Moton History, Family Crest & Coats of Arms
- Origins Available:
The name Moton was brought to England in the great wave of migration following the Norman Conquest of 1066. The Moton family lived in Mitton, in the West Riding of Yorkshire. Their name, however, is a reference to Moutons, in Calvados, Normandy, the family's place of residence prior to the Norman Conquest of England in 1066. 
Early Origins of the Moton family
The surname Moton was first found in the West Riding of Yorkshire, but partly in Lancashire. The parish of Little Mitton in Lancashire played an important role in the family's lineage. "It gave name as early as the time of Richard I. to a knightly family, of whom Sir Ralphe de Little Mitton is mentioned in the Townley MSS."  "Aighton [in Lancashire], under the name of Halghton, was granted by Ilbert de Lacy, prior to 1102, with other lands, to a family who is supposed to have taken the surname of Mitton." 
Literally the place name of Mitton means "farmstead where two rivers join," from the Old English words "mythe" + "tun." Great Mitton and Little Mitton collectively date back to the Domesday Book of 1086 where they were first listed as Mitune.  Today, they are both in Lancashire, but historically they were in Yorkshire.
One of the first records of the family was Alan and Jordan de Mitton who were listed in the Assize Rolls of Yorkshire in 1219 and then again in the Assize Rolls of Lancashire in 1246. 
The Yorkshire Poll Tax Rolls of 1379 list Adam de Mytton and Johannes de Mytton, sutor. 
Early History of the Moton family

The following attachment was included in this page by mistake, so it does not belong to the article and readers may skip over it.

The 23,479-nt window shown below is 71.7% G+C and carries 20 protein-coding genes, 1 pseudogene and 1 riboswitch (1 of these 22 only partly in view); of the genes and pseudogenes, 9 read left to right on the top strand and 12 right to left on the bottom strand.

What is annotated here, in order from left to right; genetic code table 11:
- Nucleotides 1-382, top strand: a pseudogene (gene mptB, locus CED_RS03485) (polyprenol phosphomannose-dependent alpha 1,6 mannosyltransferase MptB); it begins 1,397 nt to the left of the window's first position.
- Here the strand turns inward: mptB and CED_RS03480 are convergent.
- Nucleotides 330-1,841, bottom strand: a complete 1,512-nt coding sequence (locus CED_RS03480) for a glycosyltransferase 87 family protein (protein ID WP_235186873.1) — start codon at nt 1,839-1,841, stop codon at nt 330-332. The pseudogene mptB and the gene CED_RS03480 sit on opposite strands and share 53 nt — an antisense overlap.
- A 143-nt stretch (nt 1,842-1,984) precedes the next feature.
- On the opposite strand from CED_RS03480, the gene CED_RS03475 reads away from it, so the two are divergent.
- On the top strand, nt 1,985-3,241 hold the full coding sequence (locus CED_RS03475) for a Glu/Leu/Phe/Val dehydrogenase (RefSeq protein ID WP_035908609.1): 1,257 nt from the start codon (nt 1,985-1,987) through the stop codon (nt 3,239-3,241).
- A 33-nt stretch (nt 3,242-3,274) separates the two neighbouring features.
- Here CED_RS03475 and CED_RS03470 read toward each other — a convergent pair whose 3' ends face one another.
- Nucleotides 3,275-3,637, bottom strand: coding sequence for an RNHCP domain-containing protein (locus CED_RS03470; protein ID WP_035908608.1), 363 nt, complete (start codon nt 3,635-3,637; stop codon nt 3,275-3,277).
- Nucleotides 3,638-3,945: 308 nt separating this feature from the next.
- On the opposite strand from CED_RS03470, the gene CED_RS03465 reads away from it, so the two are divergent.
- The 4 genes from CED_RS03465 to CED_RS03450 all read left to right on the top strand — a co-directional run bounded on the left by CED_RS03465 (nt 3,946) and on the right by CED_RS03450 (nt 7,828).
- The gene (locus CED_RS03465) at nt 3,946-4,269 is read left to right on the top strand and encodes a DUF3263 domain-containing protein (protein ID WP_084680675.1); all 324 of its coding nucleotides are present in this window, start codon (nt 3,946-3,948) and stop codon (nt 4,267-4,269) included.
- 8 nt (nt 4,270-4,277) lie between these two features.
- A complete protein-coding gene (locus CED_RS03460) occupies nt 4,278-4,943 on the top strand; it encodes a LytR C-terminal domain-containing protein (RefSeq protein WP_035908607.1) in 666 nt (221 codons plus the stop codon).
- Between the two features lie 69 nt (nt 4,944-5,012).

This web page shows only a small excerpt of our Moton research. Another 147 words (10 lines of text) covering the years 1373, 1558, 1570, 1597, 1565, 1637, 1604, 1624, 1597 and 1656 are included under the topic Early Moton History in all our PDF Extended History products and printed products wherever possible.
Moton Spelling Variations
Endless spelling variations are a prevailing characteristic of Norman surnames. Old and Middle English lacked any definite spelling rules, and the introduction of Norman French added an unfamiliar ingredient to the English linguistic stew. French and Latin, the languages of the court, also influenced spellings. Finally, Medieval scribes generally spelled words according to how they sounded, so one person was often referred to by different spellings in different documents. The name has been spelled Mytton, Mutton, Myreton, Myrton, Mouton, Myttins, Mitton and many more.
Early Notables of the Moton family (pre 1700)
Another 39 words (3 lines of text) are included under the topic Early Moton Notables in all our PDF Extended History products and printed products wherever possible.
Migration of the Moton family
To escape the political and religious persecution within England at the time, many English families left for the various British colonies abroad. The voyage was extremely difficult, though, and the cramped, dank ships caused many to arrive in the New World diseased and starving. But for those who made it, the trip was most often worth it. Many of the families who arrived went on to make valuable contributions to the emerging nations of Canada and the United States. An inquiry into the early roots of North American families reveals a number of immigrants bearing the name Moton or a variant listed above: Kathleen Mutton, who settled in Virginia in 1648 with her sister Mary; Richard Mutton, who arrived in Virginia in 1606; fourteen years before the ".
Related Stories +
- ^ The Norman People and Their Existing Descendants in the British Dominions and the United States Of America. Baltimore: Genealogical Publishing, 1975. Print. (ISBN 0-8063-0636-X)
- ^ Lewis, Samuel, A Topographical Dictionary of England. Institute of Historical Research, 1848, Print.
- ^ Williams, Dr Ann. And G.H. Martin, Eds., Domesday Book A Complete Translation. London: Penguin, 1992. Print. (ISBN 0-141-00523-8)
- ^ Reaney, P.H and R.M. Wilson, A Dictionary of English Surnames. London: Routledge, 1991. Print. (ISBN 0-415-05737-X)
- ^ Bardsley, C.W, A Dictionary of English and Welsh Surnames: With Special American Instances. Wiltshire: Heraldry Today, 1901. Print. (ISBN 0-900455-44-6)